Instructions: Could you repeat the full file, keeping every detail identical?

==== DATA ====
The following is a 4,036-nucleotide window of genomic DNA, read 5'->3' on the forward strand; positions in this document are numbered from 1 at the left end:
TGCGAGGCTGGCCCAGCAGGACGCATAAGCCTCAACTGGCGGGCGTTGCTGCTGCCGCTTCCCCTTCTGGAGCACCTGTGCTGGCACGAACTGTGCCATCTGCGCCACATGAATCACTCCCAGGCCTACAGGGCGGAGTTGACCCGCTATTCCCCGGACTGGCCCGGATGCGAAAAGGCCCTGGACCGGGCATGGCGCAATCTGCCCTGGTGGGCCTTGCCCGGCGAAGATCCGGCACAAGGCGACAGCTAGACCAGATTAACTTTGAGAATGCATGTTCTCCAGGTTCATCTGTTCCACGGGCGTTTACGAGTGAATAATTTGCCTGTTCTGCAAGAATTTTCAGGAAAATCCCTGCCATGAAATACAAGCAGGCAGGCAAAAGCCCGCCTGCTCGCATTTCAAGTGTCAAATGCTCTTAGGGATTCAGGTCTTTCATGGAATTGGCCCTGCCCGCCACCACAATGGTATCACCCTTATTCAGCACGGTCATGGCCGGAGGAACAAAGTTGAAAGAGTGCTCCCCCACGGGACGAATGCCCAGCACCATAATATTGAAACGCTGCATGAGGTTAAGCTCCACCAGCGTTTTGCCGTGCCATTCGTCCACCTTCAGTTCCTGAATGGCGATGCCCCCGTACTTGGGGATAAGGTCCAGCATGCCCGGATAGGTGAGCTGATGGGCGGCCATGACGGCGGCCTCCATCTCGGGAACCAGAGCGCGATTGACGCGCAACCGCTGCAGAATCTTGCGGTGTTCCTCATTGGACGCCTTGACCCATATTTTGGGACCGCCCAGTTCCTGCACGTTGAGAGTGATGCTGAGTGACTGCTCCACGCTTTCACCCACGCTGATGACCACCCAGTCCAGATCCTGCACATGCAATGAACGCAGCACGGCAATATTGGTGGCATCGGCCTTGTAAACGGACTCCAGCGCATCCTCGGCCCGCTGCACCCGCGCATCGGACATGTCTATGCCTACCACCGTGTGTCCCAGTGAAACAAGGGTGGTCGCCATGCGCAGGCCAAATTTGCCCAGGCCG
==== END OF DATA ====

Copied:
The following is a 4,036-nucleotide window of genomic DNA, read 5'->3' on the forward strand; positions in this document are numbered from 1 at the left end:
TGCGAGGCTGGCCCAGCAGGACGCATAAGCCTCAACTGGCGGGCGTTGCTGCTGCCGCTTCCCCTTCTGGAGCACCTGTGCTGGCACGAACTGTGCCATCTGCGCCACATGAATCACTCCCAGGCCTACAGGGCGGAGTTGACCCGCTATTCCCCGGACTGGCCCGGATGCGAAAAGGCCCTGGACCGGGCATGGCGCAATCTGCCCTGGTGGGCCTTGCCCGGCGAAGATCCGGCACAAGGCGACAGCTAGACCAGATTAACTTTGAGAATGCATGTTCTCCAGGTTCATCTGTTCCACGGGCGTTTACGAGTGAATAATTTGCCTGTTCTGCAAGAATTTTCAGGAAAATCCCTGCCATGAAATACAAGCAGGCAGGCAAAAGCCCGCCTGCTCGCATTTCAAGTGTCAAATGCTCTTAGGGATTCAGGTCTTTCATGGAATTGGCCCTGCCCGCCACCACAATGGTATCACCCTTATTCAGCACGGTCATGGCCGGAGGAACAAAGTTGAAAGAGTGCTCCCCCACGGGACGAATGCCCAGCACCATAATATTGAAACGCTGCATGAGGTTAAGCTCCACCAGCGTTTTGCCGTGCCATTCGTCCACCTTCAGTTCCTGAATGGCGATGCCCCCGTACTTGGGGATAAGGTCCAGCATGCCCGGATAGGTGAGCTGATGGGCGGCCATGACGGCGGCCTCCATCTCGGGAACCAGAGCGCGATTGACGCGCAACCGCTGCAGAATCTTGCGGTGTTCCTCATTGGACGCCTTGACCCATATTTTGGGACCGCCCAGTTCCTGCACGTTGAGAGTGATGCTGAGTGACTGCTCCACGCTTTCACCCACGCTGATGACCACCCAGTCCAGATCCTGCACATGCAATGAACGCAGCACGGCAATATTGGTGGCATCGGCCTTGTAAACGGACTCCAGCGCATCCTCGGCCCGCTGCACCCGCGCATCGGACATGTCTATGCCTACCACCGTGTGTCCCAGTGAAACAAGGGTGGTCGCCATGCGCAGGCCAAATTTGCCCAGGCCG